The Ministry of Corporate Affairs vide its notification dated 13th April, 2017 has notified relevant rules of merger between Indian and Foreign Companies (‘Cross Border Mergers’) and has also notified 13th April 2017 as the effective date of come into force of Section 234 of the Companies Act 2013 pertaining to Cross Border Mergers.
PART I: COMPANIES ACT 2013 & RULES
Rules pertaining to domestic demergers being the Companies (Compromises, Arrangements and Amalgamations) Rules, 2016 have been notified in 14th December 2016 and now rules pertaining to Cross Border Mergers have been notifed by way of an amendment to the Said Rules by incorporation a new Rule 25A to deal with Corss Border Mergers.
The text of the Rule is as follows:
“25A. Merger or amalgamation of a foreign company with a Company and vice versa.—(1) A foreign company incorporated outside India may merge with an Indian company [after obtaining prior approval of Reserve Bank of India] and [after complying with the provisions of sections 230 to 232 of the Act] and these rules.
(2) (a) A company may merge with a foreign company incorporated in any of the jurisdictions [specified in Annexure B] after obtaining prior approval of the Reserve Bank of India and after complying with provisions of sections 230 to 232 of the Act and these rules.(b) The transferee company shall ensure that valuation is conducted by valuers who are members of a recognised professional body in the jurisdiction of the transferee company and further that such valuation is in accordance with internationally accepted principles on accounting and valuation. A declaration to this effect shall be attached with the application made to Reserve Bank of India for obtaining its approval under clause (a) of this sub-rule.
(3) The concerned company shall file an application before the Tribunal as per provisions of section 230 to section 232 of the Act and these rules after obtaining approvals specified in sub-rule (1) and sub-rule (2), as the case may be.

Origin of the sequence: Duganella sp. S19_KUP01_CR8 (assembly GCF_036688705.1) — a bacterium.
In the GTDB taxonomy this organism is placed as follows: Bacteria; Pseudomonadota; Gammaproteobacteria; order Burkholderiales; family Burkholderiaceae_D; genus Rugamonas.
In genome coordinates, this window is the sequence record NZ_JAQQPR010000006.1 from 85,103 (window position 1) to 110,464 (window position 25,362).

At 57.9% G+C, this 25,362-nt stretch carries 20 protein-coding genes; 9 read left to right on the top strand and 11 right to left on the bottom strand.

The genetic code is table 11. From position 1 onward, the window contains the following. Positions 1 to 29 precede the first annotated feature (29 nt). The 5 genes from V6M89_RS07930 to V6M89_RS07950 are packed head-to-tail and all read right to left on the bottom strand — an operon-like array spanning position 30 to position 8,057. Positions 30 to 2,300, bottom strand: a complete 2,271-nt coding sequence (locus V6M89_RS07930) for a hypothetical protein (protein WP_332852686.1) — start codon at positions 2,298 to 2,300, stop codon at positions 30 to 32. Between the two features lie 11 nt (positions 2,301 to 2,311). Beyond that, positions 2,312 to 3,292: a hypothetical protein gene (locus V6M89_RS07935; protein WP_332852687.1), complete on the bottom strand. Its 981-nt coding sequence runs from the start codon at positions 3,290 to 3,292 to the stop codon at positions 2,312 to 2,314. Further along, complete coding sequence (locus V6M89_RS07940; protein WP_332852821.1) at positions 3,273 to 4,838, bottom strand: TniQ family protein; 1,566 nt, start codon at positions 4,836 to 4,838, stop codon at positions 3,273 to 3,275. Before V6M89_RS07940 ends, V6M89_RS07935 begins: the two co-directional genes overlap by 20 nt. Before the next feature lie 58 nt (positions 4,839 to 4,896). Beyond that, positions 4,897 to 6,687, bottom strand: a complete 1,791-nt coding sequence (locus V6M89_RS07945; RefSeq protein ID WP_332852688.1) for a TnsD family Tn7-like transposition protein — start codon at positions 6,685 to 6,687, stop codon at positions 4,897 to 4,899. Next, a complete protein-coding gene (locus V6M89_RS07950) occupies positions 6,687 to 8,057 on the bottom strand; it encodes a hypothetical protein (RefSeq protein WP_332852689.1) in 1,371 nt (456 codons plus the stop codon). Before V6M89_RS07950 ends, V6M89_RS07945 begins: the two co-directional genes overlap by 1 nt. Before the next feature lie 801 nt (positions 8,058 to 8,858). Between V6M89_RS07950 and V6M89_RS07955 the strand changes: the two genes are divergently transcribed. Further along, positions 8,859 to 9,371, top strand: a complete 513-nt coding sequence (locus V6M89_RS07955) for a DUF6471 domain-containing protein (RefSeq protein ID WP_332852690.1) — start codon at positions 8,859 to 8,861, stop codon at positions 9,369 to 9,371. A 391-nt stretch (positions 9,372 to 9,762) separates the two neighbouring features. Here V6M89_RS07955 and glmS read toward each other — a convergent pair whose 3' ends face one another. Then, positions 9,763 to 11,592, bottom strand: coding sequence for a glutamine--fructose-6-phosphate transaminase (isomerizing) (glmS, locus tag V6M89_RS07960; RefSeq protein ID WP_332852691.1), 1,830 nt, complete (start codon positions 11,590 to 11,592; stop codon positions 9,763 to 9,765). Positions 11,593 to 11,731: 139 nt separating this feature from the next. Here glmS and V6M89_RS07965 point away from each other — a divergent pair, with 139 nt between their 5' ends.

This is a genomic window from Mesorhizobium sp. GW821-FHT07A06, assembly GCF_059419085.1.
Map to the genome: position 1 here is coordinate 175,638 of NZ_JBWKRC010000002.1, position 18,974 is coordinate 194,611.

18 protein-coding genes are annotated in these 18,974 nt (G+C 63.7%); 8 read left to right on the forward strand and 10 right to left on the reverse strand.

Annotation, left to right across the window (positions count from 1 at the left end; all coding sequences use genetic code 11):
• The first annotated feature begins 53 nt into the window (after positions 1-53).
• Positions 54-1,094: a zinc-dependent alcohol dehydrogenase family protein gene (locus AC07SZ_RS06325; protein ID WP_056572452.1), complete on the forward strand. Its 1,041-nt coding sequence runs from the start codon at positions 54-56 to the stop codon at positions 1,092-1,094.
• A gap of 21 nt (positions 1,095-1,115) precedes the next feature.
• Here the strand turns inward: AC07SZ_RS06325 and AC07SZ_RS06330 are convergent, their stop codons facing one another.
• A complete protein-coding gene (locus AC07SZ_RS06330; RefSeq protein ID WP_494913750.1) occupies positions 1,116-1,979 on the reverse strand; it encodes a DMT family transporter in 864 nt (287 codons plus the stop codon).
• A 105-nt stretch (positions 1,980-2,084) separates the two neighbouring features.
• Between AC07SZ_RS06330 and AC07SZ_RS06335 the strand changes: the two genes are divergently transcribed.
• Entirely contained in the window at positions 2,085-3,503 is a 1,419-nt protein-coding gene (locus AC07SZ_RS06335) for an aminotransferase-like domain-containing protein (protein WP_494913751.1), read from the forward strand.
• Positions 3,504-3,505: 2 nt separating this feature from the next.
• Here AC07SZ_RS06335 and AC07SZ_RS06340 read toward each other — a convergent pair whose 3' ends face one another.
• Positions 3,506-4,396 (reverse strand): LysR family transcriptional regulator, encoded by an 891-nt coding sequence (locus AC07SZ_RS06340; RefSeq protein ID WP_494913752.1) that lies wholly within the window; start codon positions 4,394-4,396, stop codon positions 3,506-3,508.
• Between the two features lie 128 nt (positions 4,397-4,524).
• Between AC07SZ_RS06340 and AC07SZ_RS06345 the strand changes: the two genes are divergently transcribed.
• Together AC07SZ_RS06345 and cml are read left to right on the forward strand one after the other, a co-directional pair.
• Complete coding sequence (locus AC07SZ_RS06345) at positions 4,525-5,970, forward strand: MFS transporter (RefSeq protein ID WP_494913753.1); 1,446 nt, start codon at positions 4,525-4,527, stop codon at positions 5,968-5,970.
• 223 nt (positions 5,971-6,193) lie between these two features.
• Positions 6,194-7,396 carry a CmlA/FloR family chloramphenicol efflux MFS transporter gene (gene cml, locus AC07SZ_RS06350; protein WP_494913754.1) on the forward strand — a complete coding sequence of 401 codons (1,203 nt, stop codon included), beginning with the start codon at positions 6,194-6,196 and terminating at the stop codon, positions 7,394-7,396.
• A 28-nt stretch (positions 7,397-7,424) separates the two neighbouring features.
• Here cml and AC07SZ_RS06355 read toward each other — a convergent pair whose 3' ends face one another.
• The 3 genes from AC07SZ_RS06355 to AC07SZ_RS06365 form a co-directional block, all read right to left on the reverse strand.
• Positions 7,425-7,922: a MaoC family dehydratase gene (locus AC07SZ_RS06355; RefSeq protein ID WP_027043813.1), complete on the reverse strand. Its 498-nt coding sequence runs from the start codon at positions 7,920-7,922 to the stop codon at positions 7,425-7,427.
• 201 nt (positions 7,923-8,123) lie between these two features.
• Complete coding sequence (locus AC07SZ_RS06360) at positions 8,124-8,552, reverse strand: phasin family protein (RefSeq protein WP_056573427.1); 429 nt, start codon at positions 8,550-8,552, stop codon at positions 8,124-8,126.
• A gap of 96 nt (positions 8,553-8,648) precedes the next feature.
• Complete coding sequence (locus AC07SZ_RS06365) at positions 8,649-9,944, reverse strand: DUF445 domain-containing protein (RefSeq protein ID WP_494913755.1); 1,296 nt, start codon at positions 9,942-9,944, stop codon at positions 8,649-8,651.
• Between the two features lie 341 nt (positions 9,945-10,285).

Explanation 1.—For the purposes of this rule the term “company” means a company as defined in clause (20) of section 2 of the Act and the term “foreign company” means a company or body corporate incorporated outside India whether having a place of business in India or not
Explanation 2.— For the purposes of this rule, it is clarified that no amendment shall be made in this rule without consultation of the Reserve Bank of India.”
Key takeaways from the above definition:
i). Indian Company merging with a Foreign Company (Outbound Merger); ii). Foreign Company merging with an Indian Company (Inbound Merger); iii). Prior Approval of RBI and NCLT in both the instances;
Cross border merger is not a new concept in the Company law domain. The erstwhile Companies Act, 1956 had provisions for Cross Border Merger as enumerated in Section 391 and Section 394 of the 1956 Act. However, the said provisions only provided for a merger where a Foreign Company would merge with an Indian Company and not vice-versa. The term “transferor company” used in Section 394 was clarified to include any body corporate and the term “transferee company” was clarified to include only Indian companies.
The new Rule 25A provides for reciprocating Cross Border Merger between Indian and Foreign Companies. However, such merger have been strictly made subject to the prior approval of the RBI. Furthermore, the merger of an Indian Company (‘Transferor Company’) with a Foreign Company (‘Transferee Company’) has only been allowed with those companies located in specific jurisdictions as prescribed under the Rule. The permissible Jurisdictions are as follows:
i).whose securities market regulator is a signatory to International Organization of Securities Commission’s Multilateral Memorandum of Understanding (Appendix A Signatories) or a signatory to bilateral Memorandum of Understanding with SEBI; or
ii).whose central bank is a member of Bank for International Settlements (BIS); and
iii).a jurisdiction, which is not identified in the public statement of Financial Action Task Force (FATF) as: (a) a jurisdiction having a strategic Anti-Money Laundering or Combating the Financing of Terrorism deficiencies to which counter measures apply; or (b) a jurisdiction that has not made sufficient progress in addressing the deficiencies or has not committed to an action plan developed with the Financial Action Task Force to address the deficiencies.
However, no such restriction on jurisdiction has been placed for a merger of a Foreign Company (‘Transferor Company’) with an Indian Company (‘Transferee Company’).
Section 234 of the Companies Act, 2013 empowers such Cross Border Mergers and provides as follows:
“234. Merger or amalgamation of company with foreign company(1) The provisions of this Chapter unless otherwise provided under any other law for the time being in force, shall apply mutatis mutandis to schemes of mergers and amalgamations between companies registered under this Act and companies incorporatedin the jurisdictions of such countries as may be notified from time to time by the CentralGovernment:
Provided that the Central Government may make rules, in consultation with the Reserve Bank of India, in connection with mergers and amalgamations provided under this section.